Comparing with fluorescence imaging, PA imaging, as a hybrid modality, could provide a deep imaging depth with high resolution, which is highly useful in the visualization of intratumoral accumulation and distribution of NPs. To avoid the effect of endogenous hemoglobin with high PA contrast (680 nm excitation), in vivo PA imaging of tumor-bearing nude mice was performed with 780 nm plus laser as an excitation wavelength. As shown in Figure 4b, a low PA background signal from endogenous hemoglobin in blood vessels was observed prior to intravenous injection of NPs. At 3 h post injection of NPs, tumor blood vessels become brighter due to the presence of the NPs. With the prolongation of injection time, the PA signal in tumor blood vessels further increased, meanwhile, the surrounding tumor tissue was also clearly observed. This demonstrates that the NPs can easily enter the tumor by diffusion through the disrupted tumor blood vessels due to the enhanced permeability and retention effect and active targeting ability.[58,60,61] Quantitative analysis shows that the PA signal in the tumor area increased steadily over time, reaching a maximum value at 24 h post injection (Figure 4e). Thus, FRET-based fluorescence imaging with high S/B ratio provides a clear process of NP accumulation in tumor, while PA imaging with long excitation wavelength indicates the morphology of intratumoral blood vessels and the dynamic process of NPs entering the tumor, revealing great potential for guiding cancer PTT.
The feasibility of FRET-based imaging for in situ visualization of cancer PTT with HSA-ICG-MB NPs was investigated in subcutaneous C6 tumor-bearing mice (Figure 5a, b). Under the guidance of fluorescence and PA dual-modal imaging, the NIR laser (808 nm, 0.8 W/cm2) was precisely focused on the tumor region, and the macroscopic temperature variation in mice was detected by thermal imaging at 24 h post injection of NPs (Figure S11). The tumor treated with laser irradiation showed a moderate increase to 40.2 oC, while the temperature of tumors in the NP-laser-treated group increased rapidly to 56.2 oC (Figure 5c), indirectly revealing a high tumor accumulation and an efficient photothermal conversion of the NPs. To assess the photothermal effect at the microscale, FRET-based in vivo fluorescence and PA dual-modal imaging were performed. As shown in Figure 5a, with increasing photothermal temperature, the fluorescence signal from the MB channel steadily increased in the tumor region. In contrast, the fluorescence intensity of the ICG channel gradually decreased, revealing FRET-based efficient self-feedback capability of HSA-ICG-MB NPs. Moreover, when the FRET-based detection window was applied, the fluorescence signal from the laser irradiated tumor site gradually decreased and almost disappeared after 5 min (Figure 5a). The S/B ratios in the FRET channel were much higher than that of the ICG and MB channels at different time intervals (Figure 5d), indicating a high sensitivity of FRET fluorescence imaging for in situ visualization of cancer PTT.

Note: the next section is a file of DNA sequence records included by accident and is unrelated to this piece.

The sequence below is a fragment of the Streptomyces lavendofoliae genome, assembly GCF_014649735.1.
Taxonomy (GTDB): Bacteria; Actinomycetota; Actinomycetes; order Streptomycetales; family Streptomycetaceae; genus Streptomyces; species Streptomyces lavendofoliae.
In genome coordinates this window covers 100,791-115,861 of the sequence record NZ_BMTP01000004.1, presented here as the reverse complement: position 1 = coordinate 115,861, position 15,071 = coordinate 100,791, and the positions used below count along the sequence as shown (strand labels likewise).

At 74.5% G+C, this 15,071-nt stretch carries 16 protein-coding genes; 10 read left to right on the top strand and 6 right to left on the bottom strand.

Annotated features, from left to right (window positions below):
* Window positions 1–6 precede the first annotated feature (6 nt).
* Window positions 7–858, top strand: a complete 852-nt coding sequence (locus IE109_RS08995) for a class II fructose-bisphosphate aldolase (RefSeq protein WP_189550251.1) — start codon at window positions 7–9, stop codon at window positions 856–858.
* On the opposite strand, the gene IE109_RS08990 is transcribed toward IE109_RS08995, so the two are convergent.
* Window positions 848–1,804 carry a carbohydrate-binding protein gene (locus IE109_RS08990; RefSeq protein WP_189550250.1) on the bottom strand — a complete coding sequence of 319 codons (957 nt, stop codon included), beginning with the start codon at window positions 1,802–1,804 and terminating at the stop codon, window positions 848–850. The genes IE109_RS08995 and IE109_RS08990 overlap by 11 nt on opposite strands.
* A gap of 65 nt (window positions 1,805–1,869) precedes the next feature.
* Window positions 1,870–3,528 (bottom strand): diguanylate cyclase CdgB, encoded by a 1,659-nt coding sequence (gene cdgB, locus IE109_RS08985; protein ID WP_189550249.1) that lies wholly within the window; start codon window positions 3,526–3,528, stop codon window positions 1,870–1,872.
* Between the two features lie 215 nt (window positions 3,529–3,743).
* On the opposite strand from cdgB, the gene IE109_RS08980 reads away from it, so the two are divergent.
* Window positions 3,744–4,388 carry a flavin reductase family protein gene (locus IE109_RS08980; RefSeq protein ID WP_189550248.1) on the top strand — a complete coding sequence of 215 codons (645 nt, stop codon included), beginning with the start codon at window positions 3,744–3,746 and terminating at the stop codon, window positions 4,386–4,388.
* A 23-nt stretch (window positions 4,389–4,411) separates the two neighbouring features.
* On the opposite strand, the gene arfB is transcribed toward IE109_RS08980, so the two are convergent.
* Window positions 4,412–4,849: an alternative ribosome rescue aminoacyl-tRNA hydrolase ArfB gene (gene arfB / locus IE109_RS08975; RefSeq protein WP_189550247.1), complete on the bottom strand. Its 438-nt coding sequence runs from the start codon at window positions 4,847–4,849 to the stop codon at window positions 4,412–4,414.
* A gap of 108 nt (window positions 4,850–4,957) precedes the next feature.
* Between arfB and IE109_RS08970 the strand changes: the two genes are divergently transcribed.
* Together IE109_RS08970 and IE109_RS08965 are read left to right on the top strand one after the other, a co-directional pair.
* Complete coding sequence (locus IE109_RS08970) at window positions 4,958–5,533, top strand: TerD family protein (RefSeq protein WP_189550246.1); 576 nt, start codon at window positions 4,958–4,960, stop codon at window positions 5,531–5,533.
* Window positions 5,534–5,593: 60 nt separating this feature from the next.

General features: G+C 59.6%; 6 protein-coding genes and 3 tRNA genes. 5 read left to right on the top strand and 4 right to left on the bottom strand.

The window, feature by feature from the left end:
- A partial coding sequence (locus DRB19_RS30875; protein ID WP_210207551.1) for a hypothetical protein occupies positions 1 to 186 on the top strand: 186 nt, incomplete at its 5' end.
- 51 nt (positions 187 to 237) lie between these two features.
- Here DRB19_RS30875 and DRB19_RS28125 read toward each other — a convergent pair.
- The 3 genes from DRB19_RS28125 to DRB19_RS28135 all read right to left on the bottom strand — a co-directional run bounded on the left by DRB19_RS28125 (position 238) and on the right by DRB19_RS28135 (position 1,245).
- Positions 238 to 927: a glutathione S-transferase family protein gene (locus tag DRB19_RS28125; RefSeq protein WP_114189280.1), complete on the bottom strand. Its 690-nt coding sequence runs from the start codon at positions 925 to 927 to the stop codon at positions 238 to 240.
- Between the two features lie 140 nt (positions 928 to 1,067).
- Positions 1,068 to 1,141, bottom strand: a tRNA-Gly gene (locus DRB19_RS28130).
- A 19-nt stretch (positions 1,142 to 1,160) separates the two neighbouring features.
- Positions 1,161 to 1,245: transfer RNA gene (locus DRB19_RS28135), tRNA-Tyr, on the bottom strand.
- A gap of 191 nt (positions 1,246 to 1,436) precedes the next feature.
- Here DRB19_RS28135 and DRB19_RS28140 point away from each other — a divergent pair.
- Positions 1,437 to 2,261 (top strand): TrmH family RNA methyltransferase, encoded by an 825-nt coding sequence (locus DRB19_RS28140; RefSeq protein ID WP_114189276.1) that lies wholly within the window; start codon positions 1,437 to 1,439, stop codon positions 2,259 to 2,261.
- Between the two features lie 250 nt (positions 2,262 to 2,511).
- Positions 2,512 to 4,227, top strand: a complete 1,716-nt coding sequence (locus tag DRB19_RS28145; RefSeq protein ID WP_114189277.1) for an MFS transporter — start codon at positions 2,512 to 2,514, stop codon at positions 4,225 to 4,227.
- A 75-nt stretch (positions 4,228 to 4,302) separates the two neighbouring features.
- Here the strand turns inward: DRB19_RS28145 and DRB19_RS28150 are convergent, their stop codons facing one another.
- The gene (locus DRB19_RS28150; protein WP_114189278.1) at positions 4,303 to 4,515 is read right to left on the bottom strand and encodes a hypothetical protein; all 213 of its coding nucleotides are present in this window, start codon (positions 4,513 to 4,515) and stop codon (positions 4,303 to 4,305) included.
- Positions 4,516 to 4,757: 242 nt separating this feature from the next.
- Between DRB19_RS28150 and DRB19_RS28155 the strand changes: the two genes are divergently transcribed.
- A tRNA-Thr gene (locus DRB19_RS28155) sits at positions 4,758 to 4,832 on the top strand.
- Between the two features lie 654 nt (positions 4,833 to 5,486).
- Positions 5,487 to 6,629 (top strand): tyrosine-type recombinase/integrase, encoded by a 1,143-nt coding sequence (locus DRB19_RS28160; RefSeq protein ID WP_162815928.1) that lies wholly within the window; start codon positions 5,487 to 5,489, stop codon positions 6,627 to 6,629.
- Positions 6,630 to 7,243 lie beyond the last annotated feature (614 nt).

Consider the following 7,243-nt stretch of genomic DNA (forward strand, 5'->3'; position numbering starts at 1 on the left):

Meanwhile, PA imaging in vivo was employed to monitor the treatment process. 680 nm (MB channel) and 780 nm (ICG channel) pulsed lasers were applied to excite the FRET pair of MB and ICG, respectively (Figure 5b). In the ICG channel, the dendritic intratumoral vessels became indistinct after a photothermal treatment duration of 5 min, further demonstrating that ICG dye in NPs gradually degrades in the tumor region. Thus, the PA signal in the MB channel at the tumor site also decreased, which is in good agreement with the results in vitro. Quantitative results show that the average PA intensity of ICG and MB channels reduced by 78.2% and 57.5% (Figure 5e). This demonstrates that the application of FRET-based self-feedback HSA-ICG-MB NPs for PA imaging of PTT is feasible in tumor-bearing nude mice, which provides a novel imaging modality for in situ visualization of intratumoral changes during photothermal treatment. In future studies, a highly integrated system with imaging, therapy and monitoring features will be designed and set-up for the quantitative the feed-back of temperature in vivo.
Cellular uptake and therapeutic visualization. (a) Confocal fluorescence images of C6 and bEnd.3 subcellular localization of free ICG and HSA-ICG-MB NPs after 3 h incubation, CICG = 2.5 μg/mL. Blue represents fluorescence of DAPI, and red represents fluorescence of ICG. (b) Confocal fluorescence images of C6 glioma cells upon NIR laser irradiation (808 nm, 1.0 W/cm2, CICG = 2.5 μg/mL). Green, red and blue represent fluorescence of MB, ICG and DAPI, respectively. (c) PA images of phantoms containing C6 glioma cells with photothermal treatments with different times (cell number = 100,000). Green and red represent PA signal of MB and ICG channels, respectively. (d) Fluorescence images of C6 glioma cells after photothermal treatment. Viable cells are stained green with calcein-AM, and the dead/later apoptotic cells are stained red with PI, CICG = 2.5 μg/mL. (e) Quantitative detection of C6 glioma cell viability following PTT. The data are shown as mean ± SD (n = 3).